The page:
Educational Research in the Religion Classroom

MQF Level: 7

ECTS Value: 5 ECTS

Self Study Hours: 85

Contact Hours: 25

Assessment Hours: 15


Overall Objectives and Outcomes

Education is a very complex field which is in continuous development. It follows that educational material should be thoroughly researched and critically analysed to assess its relevance to future perspectives. Naturally this applies to Religious Education (RE) as well. Through this module, participants are given the opportunity to evaluate and become aware of different research possibilities in RE while developing a respectful attitude towards religious and spiritual diversity. Thus, the basis for this programme is the knowledge that participants need to acquire regarding already existing literature, approaches and methodology where diversity is truly embraced. Following this module, participants will be in a better position to select the kind of research that fits best their targets according to their personal preferences together with their needs in the educational field.  

The main aim of the module is that participants explore the role and function of a literature review.. Based on the knowledge they acquire throughout the module, participants will be able to make a personal research plan which they will bring to completion. The participants will also be given the communication and research skills which will help them in their own personal development and to impart their ideas and findings effectively to their peers and audiences in different fora.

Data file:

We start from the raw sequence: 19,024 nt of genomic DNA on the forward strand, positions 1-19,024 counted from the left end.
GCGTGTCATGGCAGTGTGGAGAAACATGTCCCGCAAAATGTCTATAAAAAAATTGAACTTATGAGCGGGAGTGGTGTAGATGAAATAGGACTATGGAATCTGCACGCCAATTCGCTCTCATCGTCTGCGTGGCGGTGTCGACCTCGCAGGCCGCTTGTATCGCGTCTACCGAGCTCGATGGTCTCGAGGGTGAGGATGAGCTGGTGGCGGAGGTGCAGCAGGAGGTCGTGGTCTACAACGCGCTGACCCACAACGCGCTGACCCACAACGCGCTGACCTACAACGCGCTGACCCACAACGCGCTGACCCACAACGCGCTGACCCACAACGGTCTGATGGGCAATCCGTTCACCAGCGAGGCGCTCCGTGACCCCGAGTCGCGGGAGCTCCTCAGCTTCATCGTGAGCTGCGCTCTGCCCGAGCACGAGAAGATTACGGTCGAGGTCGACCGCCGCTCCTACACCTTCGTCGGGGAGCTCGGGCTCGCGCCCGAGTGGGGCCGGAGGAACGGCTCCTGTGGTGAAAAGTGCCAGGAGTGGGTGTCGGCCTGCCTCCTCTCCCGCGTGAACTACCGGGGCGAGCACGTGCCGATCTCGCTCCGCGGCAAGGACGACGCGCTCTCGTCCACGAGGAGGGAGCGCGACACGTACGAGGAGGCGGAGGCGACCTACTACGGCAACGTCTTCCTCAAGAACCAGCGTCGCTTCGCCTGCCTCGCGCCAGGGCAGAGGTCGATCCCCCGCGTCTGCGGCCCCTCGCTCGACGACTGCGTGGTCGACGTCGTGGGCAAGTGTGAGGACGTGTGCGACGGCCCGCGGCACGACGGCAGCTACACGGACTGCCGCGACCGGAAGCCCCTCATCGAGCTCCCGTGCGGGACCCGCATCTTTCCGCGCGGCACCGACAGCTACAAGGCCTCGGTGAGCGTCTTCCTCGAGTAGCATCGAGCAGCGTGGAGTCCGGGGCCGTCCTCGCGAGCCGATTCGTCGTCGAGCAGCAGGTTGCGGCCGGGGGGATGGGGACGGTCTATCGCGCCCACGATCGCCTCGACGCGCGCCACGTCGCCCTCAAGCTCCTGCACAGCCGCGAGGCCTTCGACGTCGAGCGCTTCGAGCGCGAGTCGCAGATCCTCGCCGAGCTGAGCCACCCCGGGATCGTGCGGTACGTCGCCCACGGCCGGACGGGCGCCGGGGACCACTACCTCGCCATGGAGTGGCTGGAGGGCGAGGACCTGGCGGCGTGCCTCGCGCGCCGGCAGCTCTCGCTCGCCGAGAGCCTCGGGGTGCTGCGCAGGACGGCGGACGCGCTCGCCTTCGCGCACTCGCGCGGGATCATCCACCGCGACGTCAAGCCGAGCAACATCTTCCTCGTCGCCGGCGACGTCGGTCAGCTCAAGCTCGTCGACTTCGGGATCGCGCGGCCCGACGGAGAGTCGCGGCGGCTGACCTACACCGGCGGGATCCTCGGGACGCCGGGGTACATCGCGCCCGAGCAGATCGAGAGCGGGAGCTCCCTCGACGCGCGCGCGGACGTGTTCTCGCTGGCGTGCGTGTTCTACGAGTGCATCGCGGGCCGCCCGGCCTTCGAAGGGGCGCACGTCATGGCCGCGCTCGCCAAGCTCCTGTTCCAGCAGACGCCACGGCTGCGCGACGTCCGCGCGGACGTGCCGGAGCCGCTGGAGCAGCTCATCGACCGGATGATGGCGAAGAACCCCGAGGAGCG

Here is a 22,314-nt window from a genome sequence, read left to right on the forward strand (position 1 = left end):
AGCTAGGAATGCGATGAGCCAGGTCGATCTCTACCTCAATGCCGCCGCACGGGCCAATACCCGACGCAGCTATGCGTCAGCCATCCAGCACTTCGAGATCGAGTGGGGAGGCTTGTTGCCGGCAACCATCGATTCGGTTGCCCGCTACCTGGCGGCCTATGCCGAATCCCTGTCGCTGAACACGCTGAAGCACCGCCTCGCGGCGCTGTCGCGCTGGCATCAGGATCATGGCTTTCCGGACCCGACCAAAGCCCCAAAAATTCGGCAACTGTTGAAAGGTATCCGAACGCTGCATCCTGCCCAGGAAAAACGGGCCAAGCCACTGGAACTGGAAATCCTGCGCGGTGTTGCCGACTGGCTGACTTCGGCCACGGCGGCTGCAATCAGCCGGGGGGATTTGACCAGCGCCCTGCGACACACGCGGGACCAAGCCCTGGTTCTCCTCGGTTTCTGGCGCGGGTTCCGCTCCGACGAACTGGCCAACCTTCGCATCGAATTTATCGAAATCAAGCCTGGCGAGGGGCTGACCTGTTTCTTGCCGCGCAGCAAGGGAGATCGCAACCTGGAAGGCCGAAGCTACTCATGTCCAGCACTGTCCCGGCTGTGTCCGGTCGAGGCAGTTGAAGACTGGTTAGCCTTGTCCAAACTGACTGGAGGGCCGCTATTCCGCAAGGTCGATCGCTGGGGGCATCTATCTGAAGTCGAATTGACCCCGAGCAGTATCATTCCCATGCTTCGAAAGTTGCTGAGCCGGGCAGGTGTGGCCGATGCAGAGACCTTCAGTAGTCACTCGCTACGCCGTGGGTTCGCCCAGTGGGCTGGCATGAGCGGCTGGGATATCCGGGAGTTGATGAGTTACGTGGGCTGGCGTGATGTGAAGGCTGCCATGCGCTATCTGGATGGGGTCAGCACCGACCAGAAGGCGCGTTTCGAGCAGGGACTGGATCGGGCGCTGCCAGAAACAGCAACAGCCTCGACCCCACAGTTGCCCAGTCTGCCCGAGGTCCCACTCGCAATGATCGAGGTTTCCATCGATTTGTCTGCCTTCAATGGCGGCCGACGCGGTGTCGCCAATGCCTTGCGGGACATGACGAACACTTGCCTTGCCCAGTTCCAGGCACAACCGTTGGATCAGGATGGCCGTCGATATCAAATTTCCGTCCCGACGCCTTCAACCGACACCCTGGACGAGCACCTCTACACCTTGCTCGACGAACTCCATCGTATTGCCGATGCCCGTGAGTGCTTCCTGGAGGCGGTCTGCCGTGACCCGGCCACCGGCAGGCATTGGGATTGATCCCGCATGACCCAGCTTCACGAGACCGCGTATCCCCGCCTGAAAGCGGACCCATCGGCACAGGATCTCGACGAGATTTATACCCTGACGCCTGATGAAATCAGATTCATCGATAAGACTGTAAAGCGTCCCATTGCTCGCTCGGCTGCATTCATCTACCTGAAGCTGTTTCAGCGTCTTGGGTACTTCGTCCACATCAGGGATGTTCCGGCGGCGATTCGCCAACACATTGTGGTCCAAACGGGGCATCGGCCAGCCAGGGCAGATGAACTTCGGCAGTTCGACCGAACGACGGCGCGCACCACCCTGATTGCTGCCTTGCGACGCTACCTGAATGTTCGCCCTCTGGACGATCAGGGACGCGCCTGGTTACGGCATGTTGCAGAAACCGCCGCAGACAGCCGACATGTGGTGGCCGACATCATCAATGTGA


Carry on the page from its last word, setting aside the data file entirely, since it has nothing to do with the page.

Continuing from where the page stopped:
The module will help participants employ the use of information technology for qualitative and quantitative research so that they are better equipped to face their future in the educational field with the right tools in hand. 

By the end of this programme, participants should be able to:


a. Understand systematically the key aspects of educational research and what it entails to carry it out in the context of RE;

b. Comprehend various types of research which can be employed in the RE context and select an appropriate methodology that fits the scope of the research;

c. Appreciate the importance of literature review preceding the selection of an appropriate research methodology to take place in a specific field of RE;